Vault—an arched structure, usually forming a ceiling or roof.

to top


Ditto #3

Transparencies

 1. Vanderbilt Hall, 1884. Charles C. Haight (see #2)
 2. Vanderbilt Hall, 1884. Yale Campus. Use to be a welcoming forecourt designed to be the opening door for the University.
 3. Phelps Gate, Yale Old Campus, Tutor gatehouse. Now used to enter freshman dormitories.
 4. Sterling Memorial Library, 1927. James Gamble Rogers Modern Gothic style.
 5. Harkness Memorial Tower, 1917 James Gamble Rogers, New York. Medieval building built in the 20th Century
 6. Sterling Law Building, 1930. James Gamble Rogers Gothic Revival. Medallions in the windows and small carvings of foliage, prisoners’ chains, portraits and cops and robbers are all part of this Gothic building.
 7. First Congregational Church (Center Church), 1812-15. There is an interior dome. Has leafy scroll ornaments. The church is built over a crypt (an old Colonial burying ground).
 8. City Hall, 1861 Henry Austin. High Victorian Gothic movement
 9 Yale University Press.
10. Ezekiel Trowbridge House, 1852. (see #11)
11. Ezekiel Trowbridge House, 1852. Now Center Church, Parish House, 311 Temple Street. Sidney Mason Stone. Open balustrades around the roof and top of the porch,
12. John P. Norton House, 52 Hillhouse Avenue, 1848-49 Henry Austin Rounded arches An early version of the towered Italian Villa.
13 James Dwight Dana House, 1849 Henry Austin, Villa 14. style. A Prim cube with exotic trim Plant-like columns Cornice imitating an oriental canopy.
15 Aaron Skinner House, 1832. 46 Hillhouse Avenue Alexander Davis Greek Revival.
16. Yale University, New Art Gallery, 1953, Louis I. Kahn Yale’s first modern building. Concrete ceilings,

to top


Architectural Styles — Post-test A-1

I. Place the proper letter in the space next to the Architectural terms: (10 pts. ea,)

____Gothic ____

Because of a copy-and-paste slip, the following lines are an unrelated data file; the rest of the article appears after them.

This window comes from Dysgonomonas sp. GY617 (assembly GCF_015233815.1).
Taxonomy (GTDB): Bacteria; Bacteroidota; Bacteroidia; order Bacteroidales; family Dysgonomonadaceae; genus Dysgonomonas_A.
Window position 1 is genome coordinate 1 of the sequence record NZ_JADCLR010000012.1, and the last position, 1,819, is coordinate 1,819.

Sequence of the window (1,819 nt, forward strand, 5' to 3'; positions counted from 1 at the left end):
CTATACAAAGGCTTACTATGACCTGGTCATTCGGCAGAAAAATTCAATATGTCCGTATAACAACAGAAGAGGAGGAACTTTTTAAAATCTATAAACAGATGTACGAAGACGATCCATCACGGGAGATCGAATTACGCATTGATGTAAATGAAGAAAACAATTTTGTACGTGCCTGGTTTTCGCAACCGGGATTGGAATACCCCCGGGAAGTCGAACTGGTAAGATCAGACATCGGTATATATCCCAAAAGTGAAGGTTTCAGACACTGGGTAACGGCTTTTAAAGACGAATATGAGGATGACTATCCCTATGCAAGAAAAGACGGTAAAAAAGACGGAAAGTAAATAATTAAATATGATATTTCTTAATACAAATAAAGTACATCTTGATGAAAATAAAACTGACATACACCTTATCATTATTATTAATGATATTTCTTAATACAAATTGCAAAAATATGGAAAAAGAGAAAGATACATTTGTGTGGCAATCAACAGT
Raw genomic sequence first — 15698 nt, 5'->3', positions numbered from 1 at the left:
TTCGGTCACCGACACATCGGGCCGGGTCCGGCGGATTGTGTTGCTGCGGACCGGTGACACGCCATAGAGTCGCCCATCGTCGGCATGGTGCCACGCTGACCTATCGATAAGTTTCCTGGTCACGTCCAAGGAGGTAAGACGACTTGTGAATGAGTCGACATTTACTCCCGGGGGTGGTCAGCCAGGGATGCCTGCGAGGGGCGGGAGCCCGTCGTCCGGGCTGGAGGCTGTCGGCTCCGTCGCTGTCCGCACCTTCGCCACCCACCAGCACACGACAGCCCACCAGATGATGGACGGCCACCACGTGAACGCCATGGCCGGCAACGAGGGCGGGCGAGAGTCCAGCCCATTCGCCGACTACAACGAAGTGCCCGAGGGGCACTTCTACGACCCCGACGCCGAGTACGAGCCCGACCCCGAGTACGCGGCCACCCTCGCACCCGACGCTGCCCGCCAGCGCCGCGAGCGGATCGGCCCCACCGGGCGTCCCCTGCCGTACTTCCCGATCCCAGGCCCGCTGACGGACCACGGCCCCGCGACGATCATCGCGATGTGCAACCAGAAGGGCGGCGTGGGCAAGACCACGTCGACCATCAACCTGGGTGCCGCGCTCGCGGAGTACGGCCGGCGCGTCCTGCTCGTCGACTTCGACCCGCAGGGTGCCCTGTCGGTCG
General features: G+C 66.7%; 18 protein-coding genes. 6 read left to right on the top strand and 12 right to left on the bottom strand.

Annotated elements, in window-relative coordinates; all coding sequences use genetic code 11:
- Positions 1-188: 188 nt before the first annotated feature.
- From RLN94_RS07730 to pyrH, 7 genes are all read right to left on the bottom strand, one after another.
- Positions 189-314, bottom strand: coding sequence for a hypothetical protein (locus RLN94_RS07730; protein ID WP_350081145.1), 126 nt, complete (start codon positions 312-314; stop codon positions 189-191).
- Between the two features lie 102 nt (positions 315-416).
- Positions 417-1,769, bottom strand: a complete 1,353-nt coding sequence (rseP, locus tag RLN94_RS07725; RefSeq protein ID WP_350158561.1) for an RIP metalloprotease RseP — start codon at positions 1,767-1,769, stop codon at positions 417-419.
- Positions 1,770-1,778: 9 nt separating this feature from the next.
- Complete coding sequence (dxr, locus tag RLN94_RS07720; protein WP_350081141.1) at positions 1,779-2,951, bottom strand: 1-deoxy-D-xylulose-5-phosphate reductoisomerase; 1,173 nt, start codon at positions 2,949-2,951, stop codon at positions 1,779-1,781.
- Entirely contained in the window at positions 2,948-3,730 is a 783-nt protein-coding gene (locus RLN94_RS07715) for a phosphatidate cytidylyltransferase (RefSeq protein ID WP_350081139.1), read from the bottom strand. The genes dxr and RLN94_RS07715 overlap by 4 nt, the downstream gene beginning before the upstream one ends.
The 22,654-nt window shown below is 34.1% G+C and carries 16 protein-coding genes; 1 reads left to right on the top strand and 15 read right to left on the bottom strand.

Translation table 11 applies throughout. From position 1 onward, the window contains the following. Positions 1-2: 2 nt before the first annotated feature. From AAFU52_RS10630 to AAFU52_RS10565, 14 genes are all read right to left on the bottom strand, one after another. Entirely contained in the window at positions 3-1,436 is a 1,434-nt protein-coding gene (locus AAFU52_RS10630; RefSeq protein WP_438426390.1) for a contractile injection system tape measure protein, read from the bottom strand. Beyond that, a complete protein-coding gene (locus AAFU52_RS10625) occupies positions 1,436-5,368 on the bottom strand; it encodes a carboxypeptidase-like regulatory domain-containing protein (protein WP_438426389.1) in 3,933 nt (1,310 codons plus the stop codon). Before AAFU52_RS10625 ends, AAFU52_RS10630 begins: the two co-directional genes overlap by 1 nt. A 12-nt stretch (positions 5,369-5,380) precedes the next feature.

____Roman ____

____Greek ____

____Ionic ____

____Doric ____

____Corinthian ____

(figure available in print form)

II. Define: (10 pts. ea.)

____Architecture -

____Arch -

____Dome -

____Facade-

to top


Ditto #3

(figure available in print form)

to top


Ditto #4

(figure available in print form)

to top


Notes

1. Morris, William, Editor, The American Heritage Dictionary of the English Language. (Houghton Mifflin Company, Boston, 1981). All Definitions for the Architectural Terms are from the above source.

to top


Bibliography for Teachers and Students

Brown, Elizabeth Mills New Haven A Guide to Architecture. and Urban Design New Haven and London, Yale University Press, 1976

Clark, Gilbert and Zimmerman, Enid Art/Design: Communicating Visually Art Education, Inc., Publishers, New York, 1978. Unit 7: Environmental Design.

Fisher, Leonard Everett. The Architects. Franklin Watts, Inc. New York, 1970. Goldreich, Gloria and Esther. What Can She Be? AN ARCHITECT. Lathrop, Lee & Shepard Co. New York, 1967.

Hillyer, V.M. and Huey, E.G. A Child’s History of Art Appleton-Century Company, Inc. 1933. Part III: Architecture,

Leacroft, Helen and Richard The Buildings of Ancient

Rome William R Scott, Inc., New York, 1969

Lidstone, John. Building with Cardboard. D Van Nostrand Company, Inc., Princeton, N J , 1968.

Macaulay, David. CITY. A Story of Roman Planning and Construction. Houghton Mifflin Company, Boston, 1974.

Moore, Lamont, The First Book of Architecture. Franklin Watts, Inc., New York, 1961.

Pevsner, Nikolaus. An Outline of European Architecture. Penquin Books, New York, 1943.

Rasmussen, Steen Eiler, Experiencing Architecture. M.I.T. Press, 1962. The Massachusetts Institute of Technology.

Rockwell, Anne. Filippo’s Dome. Atheneum, New York. 1967.

Salvadori, Mario. BUILDING. The Fight Against Gravity. Atheneum, New York. 1979.

Stevens, Harold. Ways With Art. Reinhold Publishing Corporation, New York, 1963.

Wittkower, Rudolf. Architectural Principles in the Age of Humanism. New York: W.W. Norton & Company, Inc., 1971.

to top

Contents of 1983 Volume I | Directory of Volumes | Index | Yale-New Haven Teachers Institute

© 2014 by the Yale-New Haven Teachers Institute
Terms of Use Contact YNHTI